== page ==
I spent a second day in St Emilion, starting at Château Pavie-Macquin to taste the range of wines that Nicolas Thienpont crafts as well as listening to a review of the climatological aspects of the vintage. It was an opportunity to hear Stéphane Derenoncourt discuss his thoughts on 2016 as a ‘miracle’ vintage. He sees it as the third in a trilogy of impressive vintages starting in 2014. Next up was Château Angélus to look at their stable of wines and discuss the vintage with Hubert de Boüard as well as examine the expanding range that he consults for. This gave me an opportunity to taste the first of a series of seriously impressive wines from the left bank in Pauillac and the Haut-Médoc. I then completed tastings at the Grand Cercle held at Château Montlabert. Here I assessed a dozen or so St Emilion Grand Cru Classés [generally exciting and homogeneous] as well as tasting more wines from the left bank appellations St Julien, Pauillac, Margaux and the Haut-Médoc. My overall feelings was how exciting this vintage is for both right and left bank, perhaps left especially.
Posts Tagged ‘Chateau Greysac’
So what are the principal characteristics of the Bordeaux 2015 vintage? Firstly there is a real beauty to the fruit tones in the red wines this year. Time after time, especially on the Right Bank but also on the Left I kept writing ‘beautiful,’ ‘pretty,’ and ‘delicious.’ There is freshness, despite pretty high alcohols in the main. The vintage is almost a hypothetical blend of 2009 and 2010, but with less evident structure and weight than those vintages. For me it recalls 1985 in terms of that vintage’s early beauty and freshness – and ‘85 remains in great shape today. But the 2015 vintage is by no means homogeneous. In fact there is considerable variability. What is in no doubt is that ‘15 is terrific in St Emilion. There is concentration and delight in so many wines there this year. It has also been strong vintage in the surrounding Côtes de Bordeaux appellation, especially Castillon and Francs.
2014’s Indian summer looks to have proved very successful for the quality of the Médoc vintage and its raft of enjoyable crus bourgeois [tasted at Château d’Arsac in photo]. There are plenty of properties to recommend here. It is a vintage that suits the virtues of the appellation. The wines are vigourous, as you’d expect, but also with considerable depth of fruit and concentration. They offer medium term prospects for the cellar [long term in certain cases] but their aromatic complexity and freshness will make them enjoyable early on. Yields are down for some properties, particularly those who suffered from the catastrophic hailstorm of early June. Without a doubt, qualitatively speaking 2014 is the best vintage here since 2010. It is particularly successful for the Cabernet Sauvignon and Cabernet Franc varieties.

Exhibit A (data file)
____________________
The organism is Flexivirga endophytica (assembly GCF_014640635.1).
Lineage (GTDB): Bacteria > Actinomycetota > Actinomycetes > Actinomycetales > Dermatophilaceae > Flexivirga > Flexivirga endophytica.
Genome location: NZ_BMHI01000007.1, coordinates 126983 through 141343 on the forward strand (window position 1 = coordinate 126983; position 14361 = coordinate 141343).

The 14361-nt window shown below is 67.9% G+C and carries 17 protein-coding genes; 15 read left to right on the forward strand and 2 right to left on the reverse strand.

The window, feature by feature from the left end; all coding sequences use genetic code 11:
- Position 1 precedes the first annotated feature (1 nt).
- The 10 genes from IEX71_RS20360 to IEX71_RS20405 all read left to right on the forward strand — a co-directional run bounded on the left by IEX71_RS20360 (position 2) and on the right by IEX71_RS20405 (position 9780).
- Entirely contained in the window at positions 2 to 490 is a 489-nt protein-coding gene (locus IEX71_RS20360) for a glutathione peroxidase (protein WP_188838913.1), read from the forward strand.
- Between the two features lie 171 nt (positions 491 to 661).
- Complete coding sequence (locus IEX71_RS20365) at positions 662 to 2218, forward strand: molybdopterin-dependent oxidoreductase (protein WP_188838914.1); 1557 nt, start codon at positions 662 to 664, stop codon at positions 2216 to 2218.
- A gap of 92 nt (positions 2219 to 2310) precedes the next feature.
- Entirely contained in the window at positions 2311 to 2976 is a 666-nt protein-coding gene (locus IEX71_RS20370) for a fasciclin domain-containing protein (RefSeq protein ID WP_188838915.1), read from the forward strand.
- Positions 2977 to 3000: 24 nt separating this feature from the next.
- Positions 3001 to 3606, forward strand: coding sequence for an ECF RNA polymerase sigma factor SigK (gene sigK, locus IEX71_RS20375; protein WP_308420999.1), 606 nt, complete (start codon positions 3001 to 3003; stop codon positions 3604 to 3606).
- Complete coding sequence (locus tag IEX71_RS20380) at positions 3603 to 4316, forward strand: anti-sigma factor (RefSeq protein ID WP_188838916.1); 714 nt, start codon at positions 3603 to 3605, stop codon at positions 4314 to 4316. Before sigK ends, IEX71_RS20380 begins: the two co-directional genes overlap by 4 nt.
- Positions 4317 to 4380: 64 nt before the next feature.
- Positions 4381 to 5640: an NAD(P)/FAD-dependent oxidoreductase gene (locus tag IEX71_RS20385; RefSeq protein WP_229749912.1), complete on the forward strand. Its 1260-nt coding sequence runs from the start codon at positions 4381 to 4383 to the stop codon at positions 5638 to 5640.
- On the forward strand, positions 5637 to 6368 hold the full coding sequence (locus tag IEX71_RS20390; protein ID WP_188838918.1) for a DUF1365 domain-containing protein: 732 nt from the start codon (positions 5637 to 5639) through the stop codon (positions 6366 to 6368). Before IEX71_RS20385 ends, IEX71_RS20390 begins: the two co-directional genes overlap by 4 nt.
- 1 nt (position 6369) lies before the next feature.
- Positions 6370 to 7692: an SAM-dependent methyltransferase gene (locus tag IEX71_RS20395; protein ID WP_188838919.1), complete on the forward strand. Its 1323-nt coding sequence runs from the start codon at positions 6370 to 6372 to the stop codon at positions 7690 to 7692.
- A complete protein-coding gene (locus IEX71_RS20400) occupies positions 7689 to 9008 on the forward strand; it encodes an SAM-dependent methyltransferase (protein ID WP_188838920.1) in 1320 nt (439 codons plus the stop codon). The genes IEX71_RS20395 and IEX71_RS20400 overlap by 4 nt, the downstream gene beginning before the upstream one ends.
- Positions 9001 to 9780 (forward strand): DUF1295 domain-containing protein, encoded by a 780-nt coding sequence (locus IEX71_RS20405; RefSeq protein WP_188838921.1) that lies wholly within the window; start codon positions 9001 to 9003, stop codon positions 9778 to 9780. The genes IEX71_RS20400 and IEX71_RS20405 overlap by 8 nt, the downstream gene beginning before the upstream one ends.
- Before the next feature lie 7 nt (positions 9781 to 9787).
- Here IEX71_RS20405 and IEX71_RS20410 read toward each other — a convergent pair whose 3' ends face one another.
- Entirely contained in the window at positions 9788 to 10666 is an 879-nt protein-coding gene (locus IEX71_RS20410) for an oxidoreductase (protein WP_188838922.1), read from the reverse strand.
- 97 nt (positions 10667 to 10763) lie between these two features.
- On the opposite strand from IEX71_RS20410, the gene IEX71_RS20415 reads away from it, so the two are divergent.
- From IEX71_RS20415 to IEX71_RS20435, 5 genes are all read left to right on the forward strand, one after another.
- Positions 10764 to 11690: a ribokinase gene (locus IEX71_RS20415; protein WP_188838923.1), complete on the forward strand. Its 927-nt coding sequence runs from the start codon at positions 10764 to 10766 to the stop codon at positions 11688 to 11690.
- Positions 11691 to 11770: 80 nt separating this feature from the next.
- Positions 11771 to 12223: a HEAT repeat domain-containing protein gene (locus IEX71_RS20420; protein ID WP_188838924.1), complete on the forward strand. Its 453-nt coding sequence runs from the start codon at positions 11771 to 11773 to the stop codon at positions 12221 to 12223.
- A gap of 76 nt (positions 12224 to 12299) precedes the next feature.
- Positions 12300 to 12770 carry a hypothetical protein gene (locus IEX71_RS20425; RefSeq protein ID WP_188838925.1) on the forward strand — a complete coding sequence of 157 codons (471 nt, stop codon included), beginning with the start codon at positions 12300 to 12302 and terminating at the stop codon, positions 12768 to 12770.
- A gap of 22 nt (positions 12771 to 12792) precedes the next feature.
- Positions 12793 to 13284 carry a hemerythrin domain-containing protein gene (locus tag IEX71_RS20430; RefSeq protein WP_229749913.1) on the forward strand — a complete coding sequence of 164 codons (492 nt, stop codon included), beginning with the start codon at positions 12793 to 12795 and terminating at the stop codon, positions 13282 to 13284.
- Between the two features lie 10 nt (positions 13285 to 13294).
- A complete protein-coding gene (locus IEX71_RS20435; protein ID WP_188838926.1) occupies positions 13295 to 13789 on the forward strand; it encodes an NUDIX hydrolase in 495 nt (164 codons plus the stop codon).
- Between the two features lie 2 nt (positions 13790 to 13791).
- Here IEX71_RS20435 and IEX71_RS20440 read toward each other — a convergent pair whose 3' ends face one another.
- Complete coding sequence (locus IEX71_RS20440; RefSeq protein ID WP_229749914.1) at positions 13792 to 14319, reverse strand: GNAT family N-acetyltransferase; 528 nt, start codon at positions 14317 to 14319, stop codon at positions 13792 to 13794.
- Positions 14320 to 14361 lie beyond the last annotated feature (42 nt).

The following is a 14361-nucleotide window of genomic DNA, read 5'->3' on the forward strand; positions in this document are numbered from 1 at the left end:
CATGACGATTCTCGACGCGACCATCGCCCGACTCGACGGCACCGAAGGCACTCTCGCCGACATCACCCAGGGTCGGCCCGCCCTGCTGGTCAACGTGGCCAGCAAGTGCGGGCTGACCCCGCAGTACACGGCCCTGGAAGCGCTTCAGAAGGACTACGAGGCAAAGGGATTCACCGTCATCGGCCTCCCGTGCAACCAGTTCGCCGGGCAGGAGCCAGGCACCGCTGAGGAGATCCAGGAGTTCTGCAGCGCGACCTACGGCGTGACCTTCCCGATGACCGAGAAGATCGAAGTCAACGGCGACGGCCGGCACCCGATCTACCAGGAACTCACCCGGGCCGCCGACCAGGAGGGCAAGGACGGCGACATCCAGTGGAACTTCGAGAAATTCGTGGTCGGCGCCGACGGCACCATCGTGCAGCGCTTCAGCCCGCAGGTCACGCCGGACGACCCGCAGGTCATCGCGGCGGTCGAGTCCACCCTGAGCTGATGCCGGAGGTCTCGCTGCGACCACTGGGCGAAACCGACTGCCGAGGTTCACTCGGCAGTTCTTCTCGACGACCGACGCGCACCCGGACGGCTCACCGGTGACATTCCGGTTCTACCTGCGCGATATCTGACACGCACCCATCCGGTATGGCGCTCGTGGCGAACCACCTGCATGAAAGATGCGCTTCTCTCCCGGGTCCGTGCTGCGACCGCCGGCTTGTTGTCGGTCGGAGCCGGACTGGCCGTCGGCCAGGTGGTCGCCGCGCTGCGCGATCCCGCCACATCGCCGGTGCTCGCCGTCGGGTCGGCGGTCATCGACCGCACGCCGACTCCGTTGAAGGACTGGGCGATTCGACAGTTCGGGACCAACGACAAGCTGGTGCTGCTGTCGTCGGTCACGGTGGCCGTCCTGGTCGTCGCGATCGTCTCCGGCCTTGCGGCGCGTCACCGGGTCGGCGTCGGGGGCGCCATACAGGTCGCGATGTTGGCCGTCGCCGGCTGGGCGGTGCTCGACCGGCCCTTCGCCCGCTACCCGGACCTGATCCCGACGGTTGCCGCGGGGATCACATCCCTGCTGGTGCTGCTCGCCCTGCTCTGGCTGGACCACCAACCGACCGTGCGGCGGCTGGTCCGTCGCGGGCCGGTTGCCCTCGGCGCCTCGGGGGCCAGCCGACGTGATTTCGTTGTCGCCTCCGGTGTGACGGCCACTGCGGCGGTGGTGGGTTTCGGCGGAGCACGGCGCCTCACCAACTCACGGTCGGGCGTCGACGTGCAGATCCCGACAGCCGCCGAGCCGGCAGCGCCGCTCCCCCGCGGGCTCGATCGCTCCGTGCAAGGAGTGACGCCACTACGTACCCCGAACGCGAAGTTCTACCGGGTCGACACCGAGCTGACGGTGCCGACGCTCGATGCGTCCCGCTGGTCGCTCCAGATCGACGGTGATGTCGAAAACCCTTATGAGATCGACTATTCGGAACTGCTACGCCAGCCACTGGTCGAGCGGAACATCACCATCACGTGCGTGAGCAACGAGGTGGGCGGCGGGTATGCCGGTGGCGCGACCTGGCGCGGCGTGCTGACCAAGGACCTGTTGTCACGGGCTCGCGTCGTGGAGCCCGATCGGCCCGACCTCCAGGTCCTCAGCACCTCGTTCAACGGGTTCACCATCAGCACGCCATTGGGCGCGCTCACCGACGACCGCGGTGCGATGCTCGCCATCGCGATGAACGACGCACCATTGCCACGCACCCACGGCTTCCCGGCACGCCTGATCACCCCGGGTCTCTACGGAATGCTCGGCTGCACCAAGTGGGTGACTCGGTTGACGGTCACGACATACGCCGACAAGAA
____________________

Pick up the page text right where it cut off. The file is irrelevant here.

Thursday’s 2014 primeurs tastings started at Château Latour and the wines showed impressive blackcurrant purity and freshness. Since Latour have withdrawn from the primeurs system, the current releases were also on show including their wonderful 2003 [more on this later]. Château Grand-Puy-Lacoste has also produced very refined and balanced wines in 2014 [including Haut-Batailley]. Lynch Moussas held the UGC tastings for St Estèphe and Pauillac. Top for me amongst the Pauillacs were Batailley, Lynch-Bages and an excellent Pichon Baron. In St Estèphe, Lafon Rochet is full and harmonious and Ormes de Pez concentrated. There was inconsistency in a few others, with hard tannins in some. At Pontet-Canet the chais was packed with visitors and the wine was round and vivacious. Pichon Lalande too has succeeded with a powerful wine with attractive fragrance. Cabernet has certainly done well in the Left Bank this year.
The 2012 growing season was as tricky up in the northern Médoc as it was elsewhere on the left bank, with the advantage here that the blends often have a higher proportion of Merlot, the variety that succeeded in the vintage. Not that Merlot escaped entirely. One of the consequences of the very cool weather around flowering was considerable flower shatter [coulure] on the Merlot, reducing yields, although this was reported as having a positive effect on quality, increasing concentration. Nevertheless the cool and wet start to the growing season certainly led to uneven development in the grapes. Ripening did catch up with the warmer and very dry period spanning mid-July to late September, but the harvest was always going to be a late one, one that would ultimately be influenced by October’s wet weather. Nevertheless the best wines have good fruit and weight from the Merlot.